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Tax Law (Questions About Taxes)/Wage deferral for non-profit that can't afford to pay salaries yet


QUESTION: I started a 501(c)(3) and I have tracked my hours and plan to get compensated for the hours I have put into the non-profit (the board has already approved this).  Money we raise now goes into scholarships for the students we are helping and creating a base for next year... once (if) we are ahead in funds - then, the hope is to get paid retroactively.  I work on the 501(c)(3) part-time and have another full-time job, so rather than take out a loan to pay me, our preference is to simply wait until the non-profit has received enough money to cover scholarships before I accept any deferred wages.  I know there are a lot of different laws in place to deter tax manipulations - however, in this case, I simply want to get paid for what I do - and don't care if that gets paid later.

From a legal standpoint, what are the requirements to defer this payment as described?

Meaning - say, for example that I worked for 100 hours in 2011 and 500 hours in 2012 getting the company running.  If we receive enough in donations to pay a salary in 2013 - what are the legal requirements and/or ramifications of compensating me for those 600 hours through a one time payment in 2013?

Thanks for any help you can provide.


ANSWER: There are no federal regulations about deferred payment due to unavailable cash. You either get paid or your don't.

Most people quit when they don't get paid :)
Or they call it "volunteer time"

If it is not paid out, it is not income to you and is not a deduction for the organization. It is nothing, accounting-wise.

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QUESTION: That makes good sense - and I'm relieved that there are no federal regulations.

However, I'm more curious about the situation when this is paid back (as opposed to the zero-state where I'd never get paid).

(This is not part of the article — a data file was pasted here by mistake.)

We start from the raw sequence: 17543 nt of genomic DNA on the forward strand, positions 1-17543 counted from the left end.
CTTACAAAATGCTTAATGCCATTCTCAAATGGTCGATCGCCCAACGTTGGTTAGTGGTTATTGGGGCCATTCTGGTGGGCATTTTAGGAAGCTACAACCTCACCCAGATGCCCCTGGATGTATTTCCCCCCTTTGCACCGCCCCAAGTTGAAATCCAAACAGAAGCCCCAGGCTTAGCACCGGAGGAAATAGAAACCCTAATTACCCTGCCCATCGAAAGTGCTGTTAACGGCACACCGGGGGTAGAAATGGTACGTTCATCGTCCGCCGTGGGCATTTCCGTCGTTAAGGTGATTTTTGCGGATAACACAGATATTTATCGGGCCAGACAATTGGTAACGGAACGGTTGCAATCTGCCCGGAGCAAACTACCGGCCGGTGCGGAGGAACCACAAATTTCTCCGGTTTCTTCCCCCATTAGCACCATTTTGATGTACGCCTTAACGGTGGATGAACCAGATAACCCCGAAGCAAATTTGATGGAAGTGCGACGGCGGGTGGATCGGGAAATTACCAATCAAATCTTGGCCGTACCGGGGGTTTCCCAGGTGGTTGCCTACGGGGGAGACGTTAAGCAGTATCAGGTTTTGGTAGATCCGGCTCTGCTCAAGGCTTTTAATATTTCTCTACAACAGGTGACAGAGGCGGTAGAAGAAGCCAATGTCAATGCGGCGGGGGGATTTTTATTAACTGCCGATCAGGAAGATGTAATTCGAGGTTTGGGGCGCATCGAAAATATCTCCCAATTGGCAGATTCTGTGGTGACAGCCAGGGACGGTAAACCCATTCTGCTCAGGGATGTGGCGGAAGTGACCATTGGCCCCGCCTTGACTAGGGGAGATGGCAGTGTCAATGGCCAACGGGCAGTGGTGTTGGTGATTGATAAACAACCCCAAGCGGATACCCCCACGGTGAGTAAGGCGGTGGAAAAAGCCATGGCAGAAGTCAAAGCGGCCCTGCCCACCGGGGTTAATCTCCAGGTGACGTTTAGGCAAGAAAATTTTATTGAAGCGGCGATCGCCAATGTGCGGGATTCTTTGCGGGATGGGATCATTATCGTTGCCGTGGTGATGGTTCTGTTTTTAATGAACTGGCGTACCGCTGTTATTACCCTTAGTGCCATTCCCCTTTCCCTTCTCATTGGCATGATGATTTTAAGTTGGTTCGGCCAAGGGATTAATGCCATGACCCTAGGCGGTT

Any chance you could quickly elaborate on this example that I provided (which is likely close to reality) - simply put - are there any legal requirements once I do get paid (likely in one lump sum) well after the hours have been worked?

(I already have "accrued wages" and other such accounting placeholders to make sure that my liabilities are straight - so this is not an accounting question in that regard.)

Thanks so much!  Very much appreciated!!!

ANSWER: Is there any difference between getting a lump sum bonus or getting a lump sum salary in arrears? No.

25% flat federal withholding tax is the only specific thing that applies to both types of payments.

---------- FOLLOW-UP ----------

QUESTION: My concern is that I see a lot of articles going into great depth regarding the taxation of non-qualified deferred compensation plans.  Others talked about the timing of taxation (time of earning vs. time of payment).  I'm just confused by the apparent discrepancy between those articles (that confused me with the details and the potential specifics that aren't relevant in my case) and this response (which seems too-easy-to-be-true).  

So, I guess I'm just curious what specifically makes my case different than a deferred compensation plan - from a legal standpoint.  Meaning, I know it is different because I'm not doing it as a tax benefit - but, from a taxation POV - why is it different?

Thanks again so much!!!  We can't afford to have legal help on retainer yet - so, these answers are extremely helpful to us!!!

Non-qualified deferred plans are those where an employee (typically a high earner) gets some pay deferred in order to avoid personal tax. Those plans are very specific and even though they are "non-qualified", have rules and regulations.

Yours is a case of not getting paid because there is no cash.

But, if you feel you want to be taxed on phantom income, you are allowed to do it. The government needs your money and you are free to give them some of that income you didn't get. But, it's not required, and most people only pay the government what is required.  

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Randall Klein, MBA, EA


I am an expert in personal and small business taxation, including Forms 1040, 1120, 1120S, 1065. I can answer any type of tax question except those that are requesting help in illegal tax evasion. Tax avoidance is legal, however. I do not do offshore trusts, or opt-out of the tax system type of queries.


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